All 1 Hotel properties are LEED or BREEAM certified (or in the process of getting certified), Meanwhile, all US locations are either carbon-neutral or on the way there. (While LEED and BREEAM are both internationally accepted environmental certification programs, BREEAM is more commonly used as the standard in the United Kingdom and in parts of Europe.) Raul Leal, CEO of SH Hotels & Resorts (the company that owns 1 Hotels) says the brand’s core founding principle is to connect to the natural environment, based on an individual property’s surroundings.

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“Sustainability has always been integral to the DNA that makes up our brand, the thread woven throughout all our hotels,” he says. “We believe that prioritizing sustainability and leading with nature does not mean having to sacrifice design, functionality, or luxury.”

1 Hotel Hanalei Bay, a flagship property on the lush Hawaiian island of Kauai, was an intricate, years-long renovation project that minimized the use of new materials to reduce its carbon footprint. The sprawling luxury resort — which opened in 2022 — partnered with RE-use Hawai’i, a “deconstruction” company, to salvage more than 144.6 tons of existing furniture, fixtures and equipment from the previous build.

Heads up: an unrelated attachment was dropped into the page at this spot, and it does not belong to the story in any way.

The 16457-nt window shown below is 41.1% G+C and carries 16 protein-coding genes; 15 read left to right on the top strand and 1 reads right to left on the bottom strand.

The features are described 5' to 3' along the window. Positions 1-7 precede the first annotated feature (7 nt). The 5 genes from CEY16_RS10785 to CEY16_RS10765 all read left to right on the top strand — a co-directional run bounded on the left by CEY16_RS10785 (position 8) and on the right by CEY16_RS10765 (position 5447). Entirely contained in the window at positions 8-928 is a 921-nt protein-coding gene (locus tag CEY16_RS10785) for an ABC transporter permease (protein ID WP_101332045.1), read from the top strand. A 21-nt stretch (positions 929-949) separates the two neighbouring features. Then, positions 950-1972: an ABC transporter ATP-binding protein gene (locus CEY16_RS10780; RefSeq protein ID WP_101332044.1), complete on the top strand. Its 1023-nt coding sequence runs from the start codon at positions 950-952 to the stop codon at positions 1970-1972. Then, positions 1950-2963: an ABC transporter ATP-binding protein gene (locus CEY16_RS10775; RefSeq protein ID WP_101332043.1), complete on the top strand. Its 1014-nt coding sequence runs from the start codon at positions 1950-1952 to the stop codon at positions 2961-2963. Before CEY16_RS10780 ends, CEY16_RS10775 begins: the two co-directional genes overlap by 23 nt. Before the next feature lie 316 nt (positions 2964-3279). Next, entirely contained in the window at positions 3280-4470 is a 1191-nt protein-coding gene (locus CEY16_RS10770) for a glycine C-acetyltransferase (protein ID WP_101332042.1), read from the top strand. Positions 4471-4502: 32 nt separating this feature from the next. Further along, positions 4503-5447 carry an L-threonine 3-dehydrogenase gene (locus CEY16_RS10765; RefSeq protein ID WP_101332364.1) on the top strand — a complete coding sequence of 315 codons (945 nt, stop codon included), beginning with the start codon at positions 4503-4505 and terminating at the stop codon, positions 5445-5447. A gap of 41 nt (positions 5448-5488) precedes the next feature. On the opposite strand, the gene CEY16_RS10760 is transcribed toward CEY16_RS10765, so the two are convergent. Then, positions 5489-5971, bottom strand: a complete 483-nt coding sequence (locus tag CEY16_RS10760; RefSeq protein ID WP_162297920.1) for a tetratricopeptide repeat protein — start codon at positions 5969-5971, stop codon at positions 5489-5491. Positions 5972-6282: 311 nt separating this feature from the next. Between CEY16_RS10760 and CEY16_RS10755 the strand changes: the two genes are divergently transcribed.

While Leal notes that the environment is at the forefront of everything they do, it doesn’t come at the expense of “reaching” to guests when they stay. “We find everyday opportunities to make an impact … our mission subtly comes through at various touch points throughout the customer experience,” he notes.

That includes features like a shower timer with a gentle reminder to reduce water use after five minutes. Guests at all 1 Hotels are provided access to fully electric, luxury Audi house cars (that they can also test drive).

Meanwhile, some properties incorporate a lobby farmstand with produce that’s imperfect in appearance and whose producers would otherwise be discarded.